The only real downside to living in a mud house that was built in 1894 is the occasional huge fucking chunk of the house falling off bit. Now I don’t know just how familiar you are with adobe, but it really is just dirt and water, so when a little chunk of it falls off, there is nothing keeping the rest of it from following along because, well, dirt tends to fall with nothing to hold it up. On either side of the text you can see what it looks like when a huge fucking chunk of your mud house falls off (downward angle to give an idea of depth, it goes back about three inches on an 18 inch thick wall). In this case the huge fucking chunk had fallen off one time before and someone had attempted to patch it with some sort of bonding agent and drywall tape, which, of course, didn’t hold (now for extra credit. A bonding agent is a type of glue. Drywall tape is a fabric tape that has tiny little threads running through it for strength. So, tape with threads and glue. Pretty much the same thing as duct tape, eh?). So it fell off again all as one huge piece and it has been leaking dirt out -hourglass style- ever since. Every time I walk by the damn thing it reminds me of just how lazy I am; here I see my house falling down around me but I am just too damn lazy to do anything about it.
So today while I was out and about I decided to take care of this once and for all. I bought some Rocktite concrete patch (I would have to buy another 25 lb before the project was complete), matched up some paint, and bought some assorted nails. The nails were because I figured if I were to hammer some nails into the opening at all sorts of different angles it would keep the repair from falling out as one big chunk. I have no idea if that is going to work or not, but what it looks like is to the right there. There are about twenty nails driven into the hole at all sorts of angles, I can make out eight of them in the picture there. And once I had the nails in all I had left to do was fill in the hole.
The repair after that was pretty straightforward. All there was to do was put layer after layer of the patch into the hole, taking care to not do more than three-quarters of an inch or so to each layer -this type of stuff has a tendency to crack as it cures if it is too thick. I was scared as hell that I wasn’t going to be able to pull this off after I started to put the first layer in. It was difficult to get the stuff to stay in the hole and it kept falling out. I made a terrible mess out of the floor before realizing that the easiest way to approach it was to wait fifteen minutes after mixing each batch -right until it was nearly set- to apply it to the hole. I was leaving myself only two minutes or so to get it in, but I already have experience in that (Hoy-O! I’ll be here all week!) To the right you can see what it looked like after I had all the patch in but before it was sanded and painted. I encourage you to look at this one full size and marvel at just how bad it looks.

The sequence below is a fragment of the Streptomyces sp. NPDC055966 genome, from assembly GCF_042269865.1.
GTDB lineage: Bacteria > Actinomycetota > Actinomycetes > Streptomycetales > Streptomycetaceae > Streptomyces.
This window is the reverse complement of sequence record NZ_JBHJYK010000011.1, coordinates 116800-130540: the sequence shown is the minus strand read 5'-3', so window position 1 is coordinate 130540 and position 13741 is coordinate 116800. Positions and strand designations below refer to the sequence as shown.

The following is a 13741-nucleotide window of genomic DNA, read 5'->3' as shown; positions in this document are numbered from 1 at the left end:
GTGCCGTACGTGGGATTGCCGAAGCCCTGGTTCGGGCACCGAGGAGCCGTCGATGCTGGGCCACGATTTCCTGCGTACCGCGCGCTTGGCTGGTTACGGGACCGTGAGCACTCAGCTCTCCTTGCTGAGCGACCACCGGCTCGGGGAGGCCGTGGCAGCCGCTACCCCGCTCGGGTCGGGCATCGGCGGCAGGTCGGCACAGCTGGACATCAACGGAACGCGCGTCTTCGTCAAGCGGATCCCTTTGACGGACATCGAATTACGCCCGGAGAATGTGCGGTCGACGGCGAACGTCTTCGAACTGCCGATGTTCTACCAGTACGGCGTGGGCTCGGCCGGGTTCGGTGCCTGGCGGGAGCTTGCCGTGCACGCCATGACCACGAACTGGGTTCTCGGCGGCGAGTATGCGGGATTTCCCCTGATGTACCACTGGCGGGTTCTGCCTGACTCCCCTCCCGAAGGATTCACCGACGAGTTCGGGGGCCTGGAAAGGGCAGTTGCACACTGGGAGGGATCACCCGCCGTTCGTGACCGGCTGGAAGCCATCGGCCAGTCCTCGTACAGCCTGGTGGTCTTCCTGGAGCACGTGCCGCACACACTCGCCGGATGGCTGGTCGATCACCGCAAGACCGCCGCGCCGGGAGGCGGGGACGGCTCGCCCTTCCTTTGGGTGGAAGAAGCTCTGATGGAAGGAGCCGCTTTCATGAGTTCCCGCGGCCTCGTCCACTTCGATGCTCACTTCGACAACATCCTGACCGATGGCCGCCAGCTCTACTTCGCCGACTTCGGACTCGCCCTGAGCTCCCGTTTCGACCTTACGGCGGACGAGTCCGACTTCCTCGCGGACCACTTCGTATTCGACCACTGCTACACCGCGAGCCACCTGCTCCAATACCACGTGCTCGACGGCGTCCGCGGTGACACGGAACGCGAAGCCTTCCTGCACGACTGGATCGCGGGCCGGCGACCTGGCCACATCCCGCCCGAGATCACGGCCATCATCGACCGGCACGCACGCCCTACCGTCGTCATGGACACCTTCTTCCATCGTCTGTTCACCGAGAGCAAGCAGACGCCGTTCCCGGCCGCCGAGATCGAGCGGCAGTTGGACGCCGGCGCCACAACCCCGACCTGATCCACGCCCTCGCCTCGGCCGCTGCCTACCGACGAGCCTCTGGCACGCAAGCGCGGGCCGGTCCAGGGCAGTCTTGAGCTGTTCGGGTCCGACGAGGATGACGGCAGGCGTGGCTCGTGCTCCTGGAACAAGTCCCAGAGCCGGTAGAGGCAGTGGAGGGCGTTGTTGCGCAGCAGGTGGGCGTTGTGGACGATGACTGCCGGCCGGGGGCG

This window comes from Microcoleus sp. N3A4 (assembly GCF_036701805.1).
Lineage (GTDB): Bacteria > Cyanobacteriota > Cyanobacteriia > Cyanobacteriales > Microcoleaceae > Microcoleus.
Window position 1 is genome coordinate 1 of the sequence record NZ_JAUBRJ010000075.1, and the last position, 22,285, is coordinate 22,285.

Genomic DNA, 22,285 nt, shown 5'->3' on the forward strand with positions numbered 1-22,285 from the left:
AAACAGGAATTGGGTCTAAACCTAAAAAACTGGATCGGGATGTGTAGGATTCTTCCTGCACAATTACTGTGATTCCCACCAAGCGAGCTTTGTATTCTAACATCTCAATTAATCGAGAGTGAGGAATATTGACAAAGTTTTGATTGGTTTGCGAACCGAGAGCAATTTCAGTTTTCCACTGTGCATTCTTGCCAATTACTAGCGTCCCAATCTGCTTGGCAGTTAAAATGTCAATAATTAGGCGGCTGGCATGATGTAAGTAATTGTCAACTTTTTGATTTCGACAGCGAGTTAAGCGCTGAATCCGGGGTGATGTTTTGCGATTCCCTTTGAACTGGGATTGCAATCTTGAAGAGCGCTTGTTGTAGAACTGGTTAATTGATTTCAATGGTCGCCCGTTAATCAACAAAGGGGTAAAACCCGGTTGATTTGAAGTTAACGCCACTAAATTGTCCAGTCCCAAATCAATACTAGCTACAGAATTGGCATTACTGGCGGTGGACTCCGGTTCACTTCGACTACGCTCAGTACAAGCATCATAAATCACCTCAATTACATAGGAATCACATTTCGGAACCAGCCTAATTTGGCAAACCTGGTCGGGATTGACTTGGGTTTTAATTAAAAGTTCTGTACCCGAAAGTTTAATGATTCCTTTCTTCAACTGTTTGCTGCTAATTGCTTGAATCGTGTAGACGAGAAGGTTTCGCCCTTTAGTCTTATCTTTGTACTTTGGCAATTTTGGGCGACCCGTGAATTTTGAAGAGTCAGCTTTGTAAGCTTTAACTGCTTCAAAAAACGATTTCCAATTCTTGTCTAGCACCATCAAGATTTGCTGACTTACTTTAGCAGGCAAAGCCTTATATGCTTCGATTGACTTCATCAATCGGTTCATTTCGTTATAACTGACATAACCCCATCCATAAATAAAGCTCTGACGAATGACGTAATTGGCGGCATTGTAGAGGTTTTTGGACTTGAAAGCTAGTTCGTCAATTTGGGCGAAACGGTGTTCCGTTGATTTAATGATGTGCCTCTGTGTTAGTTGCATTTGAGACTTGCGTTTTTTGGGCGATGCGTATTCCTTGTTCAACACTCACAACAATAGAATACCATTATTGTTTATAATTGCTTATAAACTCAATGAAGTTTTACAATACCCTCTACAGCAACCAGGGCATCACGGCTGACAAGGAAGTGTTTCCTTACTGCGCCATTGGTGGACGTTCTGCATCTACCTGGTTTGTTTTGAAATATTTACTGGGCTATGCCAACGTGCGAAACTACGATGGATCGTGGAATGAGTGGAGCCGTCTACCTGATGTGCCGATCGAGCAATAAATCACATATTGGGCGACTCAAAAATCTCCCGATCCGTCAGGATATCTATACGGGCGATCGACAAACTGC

Finally this is what it looks like after having been sanded and painted. I have no idea why this picture came out so red, it doesn’t look like that in person. This hasn’t been cleaned up yet either, so you can still see a lot of the patch around the floor. It also isn’t completely dry (the patch or the paint) so you can tell where the repair was made. Because the adobe walls in the house are not smooth -multiple textures, but also different repairs have left a lot of scarring- I didn’t spend a whole lot of time trying for perfection here. The idea was to get it sealed up before the rest of the mud leaked out. For the amount of time I put into it I think it looks pretty good. I’m sure I could have gotten smooth as a bowling ball if I was willing to put a couple hours into sanding it, but that would also require something more than the little orbital sander I have and that is just way too much time and effort.
Incidentally, at the same time as this repair I was also working on another repair of exactly the same type but one that involved a corner near our restroom. That one did not go nearly as well as this one did. I had to basically rebuild the bottom 12 inches of the wall with concrete patch which Im sure will hold just fine, but the trouble was in trying to square off the corner. Hard as hell. But again, the primary objective is structural integrity, not vanity -or so I tell myself so that I won’t just sob myself to sleep tonight.